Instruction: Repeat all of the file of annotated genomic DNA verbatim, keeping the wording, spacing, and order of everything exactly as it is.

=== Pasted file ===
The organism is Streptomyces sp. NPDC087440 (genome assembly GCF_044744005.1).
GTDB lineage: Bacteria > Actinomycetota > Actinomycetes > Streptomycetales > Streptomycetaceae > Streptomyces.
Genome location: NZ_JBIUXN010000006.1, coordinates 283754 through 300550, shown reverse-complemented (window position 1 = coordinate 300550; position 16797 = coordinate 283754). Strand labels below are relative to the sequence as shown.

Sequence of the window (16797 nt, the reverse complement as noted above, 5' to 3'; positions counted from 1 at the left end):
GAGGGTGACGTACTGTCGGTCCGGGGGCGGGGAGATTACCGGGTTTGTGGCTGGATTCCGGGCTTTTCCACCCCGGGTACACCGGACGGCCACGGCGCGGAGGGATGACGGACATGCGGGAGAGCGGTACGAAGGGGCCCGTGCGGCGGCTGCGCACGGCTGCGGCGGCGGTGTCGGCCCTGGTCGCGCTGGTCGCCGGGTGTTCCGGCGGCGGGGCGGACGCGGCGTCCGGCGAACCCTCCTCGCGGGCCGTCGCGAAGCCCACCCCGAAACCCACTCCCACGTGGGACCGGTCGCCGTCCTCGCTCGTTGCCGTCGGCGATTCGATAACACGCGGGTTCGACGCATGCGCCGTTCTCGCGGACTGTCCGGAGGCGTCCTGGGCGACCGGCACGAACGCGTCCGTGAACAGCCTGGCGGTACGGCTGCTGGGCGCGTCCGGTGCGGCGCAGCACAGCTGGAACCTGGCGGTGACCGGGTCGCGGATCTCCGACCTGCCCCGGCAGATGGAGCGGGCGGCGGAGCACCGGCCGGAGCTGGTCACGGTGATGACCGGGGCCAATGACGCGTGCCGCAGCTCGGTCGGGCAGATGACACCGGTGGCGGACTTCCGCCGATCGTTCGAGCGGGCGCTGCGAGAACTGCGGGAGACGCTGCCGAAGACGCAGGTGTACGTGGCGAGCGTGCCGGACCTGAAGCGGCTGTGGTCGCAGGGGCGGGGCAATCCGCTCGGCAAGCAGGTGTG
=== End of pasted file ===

The organism is Streptomyces sp. NPDC087440 (genome assembly GCF_044744005.1).
GTDB lineage: Bacteria > Actinomycetota > Actinomycetes > Streptomycetales > Streptomycetaceae > Streptomyces.
Genome location: NZ_JBIUXN010000006.1, coordinates 283754 through 300550, shown reverse-complemented (window position 1 = coordinate 300550; position 16797 = coordinate 283754). Strand labels below are relative to the sequence as shown.

Sequence of the window (16797 nt, the reverse complement as noted above, 5' to 3'; positions counted from 1 at the left end):
GAGGGTGACGTACTGTCGGTCCGGGGGCGGGGAGATTACCGGGTTTGTGGCTGGATTCCGGGCTTTTCCACCCCGGGTACACCGGACGGCCACGGCGCGGAGGGATGACGGACATGCGGGAGAGCGGTACGAAGGGGCCCGTGCGGCGGCTGCGCACGGCTGCGGCGGCGGTGTCGGCCCTGGTCGCGCTGGTCGCCGGGTGTTCCGGCGGCGGGGCGGACGCGGCGTCCGGCGAACCCTCCTCGCGGGCCGTCGCGAAGCCCACCCCGAAACCCACTCCCACGTGGGACCGGTCGCCGTCCTCGCTCGTTGCCGTCGGCGATTCGATAACACGCGGGTTCGACGCATGCGCCGTTCTCGCGGACTGTCCGGAGGCGTCCTGGGCGACCGGCACGAACGCGTCCGTGAACAGCCTGGCGGTACGGCTGCTGGGCGCGTCCGGTGCGGCGCAGCACAGCTGGAACCTGGCGGTGACCGGGTCGCGGATCTCCGACCTGCCCCGGCAGATGGAGCGGGCGGCGGAGCACCGGCCGGAGCTGGTCACGGTGATGACCGGGGCCAATGACGCGTGCCGCAGCTCGGTCGGGCAGATGACACCGGTGGCGGACTTCCGCCGATCGTTCGAGCGGGCGCTGCGAGAACTGCGGGAGACGCTGCCGAAGACGCAGGTGTACGTGGCGAGCGTGCCGGACCTGAAGCGGCTGTGGTCGCAGGGGCGGGGCAATCCGCTCGGCAAGCAGGTGTG